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Great Britain rode to the bronze medal, beating New Zealand
Progress despite gold medal drought, says Brailsford
The British track cycling team, once so dominant in the lead-up to the Beijing Olympic Games, may be in the midst of a minor gold medal drought, but British cycling's performance manager David Brailsford said he is not worried despite losing his main male endurance rider, Ed Clancy.
Clancy dropped out of the 2011 UCI Track Cycling World Championships after a botched attempt at coming back from an illness. Clancy started the men's team pursuit qualifying yesterday but it was quickly apparent he was not up to the task.
"Clancy had a virus and didn't train last week, and it was a bit of a gamble bringing him here," Brailsford told Cyclingnews. "We rested him up, but obviously he didn't feel great, and it was clear he wasn't riding like Ed Clancy. So we decided to withdraw him."
The team scrambled to substitute him with 18-year-old Sam Harrison, who helped to salvage the night and gain bronze with the men's pursuit team. Harrison will now skip today's individual pursuit in order to focus on the omnium, where he will replace Clancy, who won the event in the Cali World Cup in December.
Brailsford indicated he was putting no pressure on his young rider Harrison, saying he would ride for experience in the event. "We can only do what we can do, there's no point in worrying about it."
In the lead up to it's near total domination of the Beijing Games, Great Britain scored seven gold medals at the 2007 worlds in Mallorca, but in five events so far, the British have come away only with bronze in the men's team sprint and pursuit.
While the lacklustre performance may be worrying to British fans, Brailsford said he won't be disappointed unless the team fails to perform in its home Games next summer.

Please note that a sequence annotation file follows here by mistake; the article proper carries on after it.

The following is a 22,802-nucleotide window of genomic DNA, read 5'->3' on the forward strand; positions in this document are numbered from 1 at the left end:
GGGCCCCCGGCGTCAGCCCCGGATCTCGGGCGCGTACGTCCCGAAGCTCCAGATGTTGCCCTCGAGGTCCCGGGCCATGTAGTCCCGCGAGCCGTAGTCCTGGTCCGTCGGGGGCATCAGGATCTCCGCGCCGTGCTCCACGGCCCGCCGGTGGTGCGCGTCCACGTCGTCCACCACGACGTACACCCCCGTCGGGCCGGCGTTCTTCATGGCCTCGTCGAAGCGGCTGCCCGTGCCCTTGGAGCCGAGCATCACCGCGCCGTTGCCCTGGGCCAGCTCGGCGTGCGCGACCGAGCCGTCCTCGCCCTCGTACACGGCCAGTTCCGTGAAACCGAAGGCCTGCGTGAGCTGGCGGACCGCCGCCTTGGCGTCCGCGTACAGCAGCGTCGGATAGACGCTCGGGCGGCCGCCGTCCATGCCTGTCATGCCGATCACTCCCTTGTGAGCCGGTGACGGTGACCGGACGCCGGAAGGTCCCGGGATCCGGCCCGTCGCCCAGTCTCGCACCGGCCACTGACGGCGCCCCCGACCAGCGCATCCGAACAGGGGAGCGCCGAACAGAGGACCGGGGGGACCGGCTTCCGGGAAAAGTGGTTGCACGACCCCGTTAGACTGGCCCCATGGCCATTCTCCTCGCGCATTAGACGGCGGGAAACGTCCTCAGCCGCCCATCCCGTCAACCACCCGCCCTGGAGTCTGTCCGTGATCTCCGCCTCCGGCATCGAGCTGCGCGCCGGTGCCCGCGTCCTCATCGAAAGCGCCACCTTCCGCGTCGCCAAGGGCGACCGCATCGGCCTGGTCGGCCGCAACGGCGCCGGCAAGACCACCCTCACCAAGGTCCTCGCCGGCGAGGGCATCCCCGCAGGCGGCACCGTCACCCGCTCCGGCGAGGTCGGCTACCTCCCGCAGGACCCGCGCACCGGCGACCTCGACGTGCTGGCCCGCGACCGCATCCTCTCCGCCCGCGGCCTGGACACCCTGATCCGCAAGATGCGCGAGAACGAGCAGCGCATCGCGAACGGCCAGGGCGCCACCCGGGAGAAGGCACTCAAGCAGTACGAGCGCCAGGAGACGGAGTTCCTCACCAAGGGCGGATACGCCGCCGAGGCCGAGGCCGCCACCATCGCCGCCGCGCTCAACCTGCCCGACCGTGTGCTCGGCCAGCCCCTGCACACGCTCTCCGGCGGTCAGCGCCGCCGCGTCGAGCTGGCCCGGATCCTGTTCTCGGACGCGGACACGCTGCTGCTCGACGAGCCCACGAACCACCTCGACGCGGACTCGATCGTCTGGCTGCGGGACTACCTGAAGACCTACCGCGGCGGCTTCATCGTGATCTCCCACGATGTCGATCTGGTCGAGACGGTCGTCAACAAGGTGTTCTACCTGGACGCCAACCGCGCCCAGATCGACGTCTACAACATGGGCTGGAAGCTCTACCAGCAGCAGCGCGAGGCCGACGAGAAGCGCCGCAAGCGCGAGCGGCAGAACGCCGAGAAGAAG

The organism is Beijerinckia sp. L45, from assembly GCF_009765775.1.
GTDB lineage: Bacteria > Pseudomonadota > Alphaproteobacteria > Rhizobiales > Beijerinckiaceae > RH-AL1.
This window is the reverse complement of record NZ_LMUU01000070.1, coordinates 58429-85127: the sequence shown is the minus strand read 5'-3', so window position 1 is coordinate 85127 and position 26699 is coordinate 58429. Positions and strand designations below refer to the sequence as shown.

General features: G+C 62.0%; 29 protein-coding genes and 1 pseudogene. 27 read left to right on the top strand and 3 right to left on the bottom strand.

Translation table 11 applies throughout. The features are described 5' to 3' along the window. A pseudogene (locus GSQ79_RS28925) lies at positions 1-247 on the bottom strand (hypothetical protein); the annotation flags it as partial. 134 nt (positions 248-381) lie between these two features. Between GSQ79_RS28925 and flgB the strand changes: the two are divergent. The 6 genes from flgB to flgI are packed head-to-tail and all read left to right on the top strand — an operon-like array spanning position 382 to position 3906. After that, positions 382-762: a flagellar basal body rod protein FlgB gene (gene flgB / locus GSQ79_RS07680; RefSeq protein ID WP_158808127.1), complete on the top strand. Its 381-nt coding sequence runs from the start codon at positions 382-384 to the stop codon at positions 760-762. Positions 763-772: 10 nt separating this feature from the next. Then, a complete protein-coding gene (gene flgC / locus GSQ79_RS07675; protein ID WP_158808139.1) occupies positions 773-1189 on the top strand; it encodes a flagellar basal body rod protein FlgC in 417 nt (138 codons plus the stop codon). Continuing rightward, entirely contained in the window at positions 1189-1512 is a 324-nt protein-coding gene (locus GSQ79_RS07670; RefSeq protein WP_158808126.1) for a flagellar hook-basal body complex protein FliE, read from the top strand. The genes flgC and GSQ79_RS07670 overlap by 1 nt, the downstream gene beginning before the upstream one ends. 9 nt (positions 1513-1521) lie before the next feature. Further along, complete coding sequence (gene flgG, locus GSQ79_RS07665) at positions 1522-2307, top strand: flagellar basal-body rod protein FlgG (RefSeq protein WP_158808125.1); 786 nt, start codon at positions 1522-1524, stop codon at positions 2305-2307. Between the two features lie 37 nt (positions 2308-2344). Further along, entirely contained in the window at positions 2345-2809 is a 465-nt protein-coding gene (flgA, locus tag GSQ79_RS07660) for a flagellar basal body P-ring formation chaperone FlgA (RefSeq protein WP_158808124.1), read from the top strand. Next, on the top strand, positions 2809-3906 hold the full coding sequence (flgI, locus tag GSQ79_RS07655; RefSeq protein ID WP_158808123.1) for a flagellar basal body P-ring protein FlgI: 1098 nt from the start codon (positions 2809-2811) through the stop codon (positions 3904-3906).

"The biggest disappointment would be if we didn't perform in London. It's all a stepping stone for London. Right now we have the opportunity to run some young riders. It would be nice if we picked up some gold, but if someone's ill, they're ill, there's nothing you can do."
In 2007, the team looked like a well-oiled machine, with Chris Hoy and Victoria Pendleton performing as expected, while the top riders participated in the men's endurance events. They then went on to steamroll the Beijing Games, claiming seven gold medals.
In Apeldoorn, the focus still appears to be on looking to the next generation to give a boost to the men's and women's endurance teams. Olympic gold medalists Bradley Wiggins and Geraint Thomas chose to focus on the road, and the British came to the Netherlands with a group of young and somewhat inexperienced riders.
Brailsford said they are still "tinkering around" with the team. "We've got two young girls who are in their first world championships in team pursuit and Sam, who's 18. We want to perform, but I think we still have a lot to give.
"The worlds are important - you have to recognize that. London 2012 is massively important, but Rio's the next thing and we have a new generation coming up. Life goes on, you can't take your eye off that ball that's for sure."
He echoed the words of star sprinter Hoy, who after taking bronze in the men's team sprint hailed the squad's progress.
"We closed the gap a little to the Germans and French. ['08 Olympic team member] Jamie [Staff]'s moved on, but we've started closing the gap so that's good news for us. We're progressing, chipping away. From our point of view there are quite a lot of positives to take out of that."
When asked where he thought his team might break the gold rush drought, Brailsford refused to speculate.
"We'll see how we go. We're in for medal chances in quite a few events, but have to see how we go on the day."